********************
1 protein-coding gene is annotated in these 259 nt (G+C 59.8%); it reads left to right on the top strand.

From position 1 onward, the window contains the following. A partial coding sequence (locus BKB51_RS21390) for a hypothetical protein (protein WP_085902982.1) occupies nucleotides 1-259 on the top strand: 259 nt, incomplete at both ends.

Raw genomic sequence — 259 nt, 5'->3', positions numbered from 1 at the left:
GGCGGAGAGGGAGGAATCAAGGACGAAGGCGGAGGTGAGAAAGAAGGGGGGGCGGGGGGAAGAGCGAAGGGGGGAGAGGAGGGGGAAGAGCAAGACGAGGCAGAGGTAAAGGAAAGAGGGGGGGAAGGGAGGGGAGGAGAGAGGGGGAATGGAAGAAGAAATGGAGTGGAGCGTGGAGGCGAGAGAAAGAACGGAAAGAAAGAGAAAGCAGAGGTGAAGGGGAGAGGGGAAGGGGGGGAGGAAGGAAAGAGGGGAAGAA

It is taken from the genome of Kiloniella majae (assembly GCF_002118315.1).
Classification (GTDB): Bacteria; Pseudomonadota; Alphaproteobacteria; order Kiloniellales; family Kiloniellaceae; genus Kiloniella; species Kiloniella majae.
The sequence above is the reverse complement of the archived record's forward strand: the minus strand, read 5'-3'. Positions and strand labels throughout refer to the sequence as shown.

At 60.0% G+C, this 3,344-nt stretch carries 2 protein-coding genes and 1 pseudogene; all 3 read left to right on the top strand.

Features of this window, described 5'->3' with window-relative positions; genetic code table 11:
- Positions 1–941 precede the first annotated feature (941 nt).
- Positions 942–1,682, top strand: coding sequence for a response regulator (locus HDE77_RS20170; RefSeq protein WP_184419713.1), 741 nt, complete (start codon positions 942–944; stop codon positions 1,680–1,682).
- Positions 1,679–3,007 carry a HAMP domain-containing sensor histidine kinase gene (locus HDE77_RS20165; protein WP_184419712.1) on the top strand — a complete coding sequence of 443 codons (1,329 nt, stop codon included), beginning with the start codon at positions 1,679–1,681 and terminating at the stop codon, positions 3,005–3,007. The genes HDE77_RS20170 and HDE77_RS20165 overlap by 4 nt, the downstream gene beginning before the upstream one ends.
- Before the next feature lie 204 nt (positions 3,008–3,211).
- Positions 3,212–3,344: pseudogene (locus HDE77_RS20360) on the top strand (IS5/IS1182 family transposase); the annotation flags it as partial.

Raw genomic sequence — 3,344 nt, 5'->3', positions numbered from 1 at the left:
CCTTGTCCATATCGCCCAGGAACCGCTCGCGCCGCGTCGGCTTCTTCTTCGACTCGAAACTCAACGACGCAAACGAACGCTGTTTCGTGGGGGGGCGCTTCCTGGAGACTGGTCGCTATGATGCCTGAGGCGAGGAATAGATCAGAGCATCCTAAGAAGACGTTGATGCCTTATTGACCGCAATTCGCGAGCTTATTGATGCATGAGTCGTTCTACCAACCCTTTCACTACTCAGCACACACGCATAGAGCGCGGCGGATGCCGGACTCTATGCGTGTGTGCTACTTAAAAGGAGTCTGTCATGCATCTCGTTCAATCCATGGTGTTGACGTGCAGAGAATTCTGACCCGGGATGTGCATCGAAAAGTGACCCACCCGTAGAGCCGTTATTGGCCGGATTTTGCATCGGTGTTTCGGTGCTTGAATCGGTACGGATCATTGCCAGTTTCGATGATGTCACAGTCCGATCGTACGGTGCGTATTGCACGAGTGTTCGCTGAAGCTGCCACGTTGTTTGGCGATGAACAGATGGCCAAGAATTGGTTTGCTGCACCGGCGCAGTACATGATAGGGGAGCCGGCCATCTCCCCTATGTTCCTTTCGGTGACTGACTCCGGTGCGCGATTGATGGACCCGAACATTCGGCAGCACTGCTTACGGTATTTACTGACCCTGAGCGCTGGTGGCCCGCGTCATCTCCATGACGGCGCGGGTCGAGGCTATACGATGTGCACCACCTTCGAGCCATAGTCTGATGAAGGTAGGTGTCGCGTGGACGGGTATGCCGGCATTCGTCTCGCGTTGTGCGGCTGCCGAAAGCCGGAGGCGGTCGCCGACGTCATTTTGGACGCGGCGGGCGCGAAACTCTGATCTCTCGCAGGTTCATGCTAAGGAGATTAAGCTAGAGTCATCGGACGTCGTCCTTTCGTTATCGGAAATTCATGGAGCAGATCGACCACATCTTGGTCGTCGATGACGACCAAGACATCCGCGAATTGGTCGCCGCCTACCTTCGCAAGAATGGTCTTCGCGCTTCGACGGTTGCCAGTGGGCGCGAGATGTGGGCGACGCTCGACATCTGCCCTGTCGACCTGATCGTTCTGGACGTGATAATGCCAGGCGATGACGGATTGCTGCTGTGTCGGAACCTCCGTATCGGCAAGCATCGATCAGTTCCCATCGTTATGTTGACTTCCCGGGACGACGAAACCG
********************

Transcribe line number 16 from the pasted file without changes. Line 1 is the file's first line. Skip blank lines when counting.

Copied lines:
CCTTGTCCATATCGCCCAGGAACCGCTCGCGCCGCGTCGGCTTCTTCTTCGACTCGAAACTCAACGACGCAAACGAACGCTGTTTCGTGGGGGGGCGCTTCCTGGAGACTGGTCGCTATGATGCCTGAGGCGAGGAATAGATCAGAGCATCCTAAGAAGACGTTGATGCCTTATTGACCGCAATTCGCGAGCTTATTGATGCATGAGTCGTTCTACCAACCCTTTCACTACTCAGCACACACGCATAGAGCGCGGCGGATGCCGGACTCTATGCGTGTGTGCTACTTAAAAGGAGTCTGTCATGCATCTCGTTCAATCCATGGTGTTGACGTGCAGAGAATTCTGACCCGGGATGTGCATCGAAAAGTGACCCACCCGTAGAGCCGTTATTGGCCGGATTTTGCATCGGTGTTTCGGTGCTTGAATCGGTACGGATCATTGCCAGTTTCGATGATGTCACAGTCCGATCGTACGGTGCGTATTGCACGAGTGTTCGCTGAAGCTGCCACGTTGTTTGGCGATGAACAGATGGCCAAGAATTGGTTTGCTGCACCGGCGCAGTACATGATAGGGGAGCCGGCCATCTCCCCTATGTTCCTTTCGGTGACTGACTCCGGTGCGCGATTGATGGACCCGAACATTCGGCAGCACTGCTTACGGTATTTACTGACCCTGAGCGCTGGTGGCCCGCGTCATCTCCATGACGGCGCGGGTCGAGGCTATACGATGTGCACCACCTTCGAGCCATAGTCTGATGAAGGTAGGTGTCGCGTGGACGGGTATGCCGGCATTCGTCTCGCGTTGTGCGGCTGCCGAAAGCCGGAGGCGGTCGCCGACGTCATTTTGGACGCGGCGGGCGCGAAACTCTGATCTCTCGCAGGTTCATGCTAAGGAGATTAAGCTAGAGTCATCGGACGTCGTCCTTTCGTTATCGGAAATTCATGGAGCAGATCGACCACATCTTGGTCGTCGATGACGACCAAGACATCCGCGAATTGGTCGCCGCCTACCTTCGCAAGAATGGTCTTCGCGCTTCGACGGTTGCCAGTGGGCGCGAGATGTGGGCGACGCTCGACATCTGCCCTGTCGACCTGATCGTTCTGGACGTGATAATGCCAGGCGATGACGGATTGCTGCTGTGTCGGAACCTCCGTATCGGCAAGCATCGATCAGTTCCCATCGTTATGTTGACTTCCCGGGACGACGAAACCG